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Alicia Farag

Digital Construction Technology Can Alleviate the Workforce Shortage Facing the Utility Industry

Sept. 21, 2021
With the deployment of digital construction applications, three ways that technology can alleviate the consequences of workforce shortages in the utility industry can be identified.

The utility and energy sectors have been grappling with the consequences of a retiring workforce and employees taking 30 years of knowledge with them when they walk out the door. This trend was already in full swing but has been further exacerbated by the pandemic. The pending infrastructure bill, while good for the construction industry in general, will only increase the demand for skilled construction workers adding to the pressure on the utility industry.

The utility sector can alleviate some of these pressures through the smart deployment of technology. Through our deployment of digital construction applications we have identified three ways that technology can alleviate the consequences of workforce shortages in the utility industry. 

Attracting the Next Generation Workforce

The utility industry needs to attract the next generation of talent to replace the retiring workforce. Younger employees expect their jobs to utilize technology in the same way that they use technology in school and in their personal lives. They access educational material online and take notes on tablets. They book flights and deposit checks on their smartphones. And so they are disappointed when they are asked to sketch as-builts on paper and manually fill out material lists.  

Utilities can implement digital construction technologies to create a modern and integrated workflow that eliminates paper, phone calls, and duplicative data entry. Utilities need to provide attractive career opportunities to incentivize younger workers to join the workforce that will build the country’s infrastructure and digital construction technology can be an important tool to achieve this. 

Increase Efficiencies

Technology can of course improve efficiencies and reduce the need for labor intensive tasks, but field construction work has unique features that make digital workflows particularly more efficient. Construction environments, unlike offices, are often remote, noisy, crowded, and chaotic. These factors increase the probability that forms, documents, procedures, and data will be incomplete, inaccurate, or lost. Outdated engineering designs, missing pages from a material list, and illegible instructions are just a few examples of how manual paper based processes increase the labor required to complete simple tasks.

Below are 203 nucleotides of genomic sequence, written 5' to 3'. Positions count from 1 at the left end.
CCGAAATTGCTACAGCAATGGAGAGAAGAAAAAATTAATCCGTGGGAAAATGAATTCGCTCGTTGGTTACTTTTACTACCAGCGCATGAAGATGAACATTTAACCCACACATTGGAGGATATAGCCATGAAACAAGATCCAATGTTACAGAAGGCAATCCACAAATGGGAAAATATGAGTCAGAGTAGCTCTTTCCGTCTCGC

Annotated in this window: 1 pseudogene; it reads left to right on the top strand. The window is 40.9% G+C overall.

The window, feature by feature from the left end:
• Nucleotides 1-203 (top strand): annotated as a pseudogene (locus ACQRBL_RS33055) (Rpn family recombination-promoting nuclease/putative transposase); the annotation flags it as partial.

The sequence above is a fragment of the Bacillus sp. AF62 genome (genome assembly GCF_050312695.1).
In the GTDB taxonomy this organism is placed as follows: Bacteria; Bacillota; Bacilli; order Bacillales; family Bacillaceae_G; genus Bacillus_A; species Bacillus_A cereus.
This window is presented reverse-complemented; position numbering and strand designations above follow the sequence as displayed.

Closing projects out can be an incredible labor intensive and inefficient process. Analysts and technicians receive folders full of hand drawings, notes, and paper forms that must be deciphered and re-entered into back-office systems. This process usually requires multiple phone calls, kick-backs, and guess work to complete. Beyond labor inefficiencies, this process increases the amount of time to get data into systems and creates significant bottlenecks that prevent the next task from beginning.  

Digital construction technology can deliver, capture, and submit data to and from the field through integrated workflows to improve labor efficiencies. Digital job packets that are integrated with back-end systems can deliver complete and continuously updated work orders, designs, and work orders to field crews to ensure they have access to the most accurate information. Field crews can capture data digitally to eliminate duplicative data entry and with automated validations to increase data quality. Digital completion packages can dramatically increase the efficiency of closing out projects through automated reconciliation and automated system of record updates. One utility reported a 70% decrease in the time required to close-out projects and a 90% reduction in time required for material reconciliation using Locusview’s digital construction technology.

Productize Worker Knowledge

When experienced workers retire they take their knowledge with them. While training is an essential part of career development, knowledge and industry best practices can also be built into technology and software applications to ensure information and workflows are standardized. For example, digital as-builtin applications can automatically validate appropriate burial depth for electric lines with high accuracy GPS and can check for UV exposure limits on plastic pipe based on material traceability barcodes.  

Building and constructing the electric smart grid will require new and fast changing installation procedures for intelligent components. Digital construction technology can ensure field crews are able to access accurate and updated installation procedures in real-time in the ditch or in the air assembling a pole top assembly.   

Attracting younger workers, decreasing labor intensive and repetitive tasks, and building knowledge into workflow driven applications can be accomplished through the implementation of digital construction technologies. The increasing threat of worker shortages for the utility and energy industries is only going to increase and we need creative and innovative solutions to ensure we can attract and retain the talent to build the infrastructure of the future for our country.  

Alicia Farag is co-founder and CEO at Locusview.

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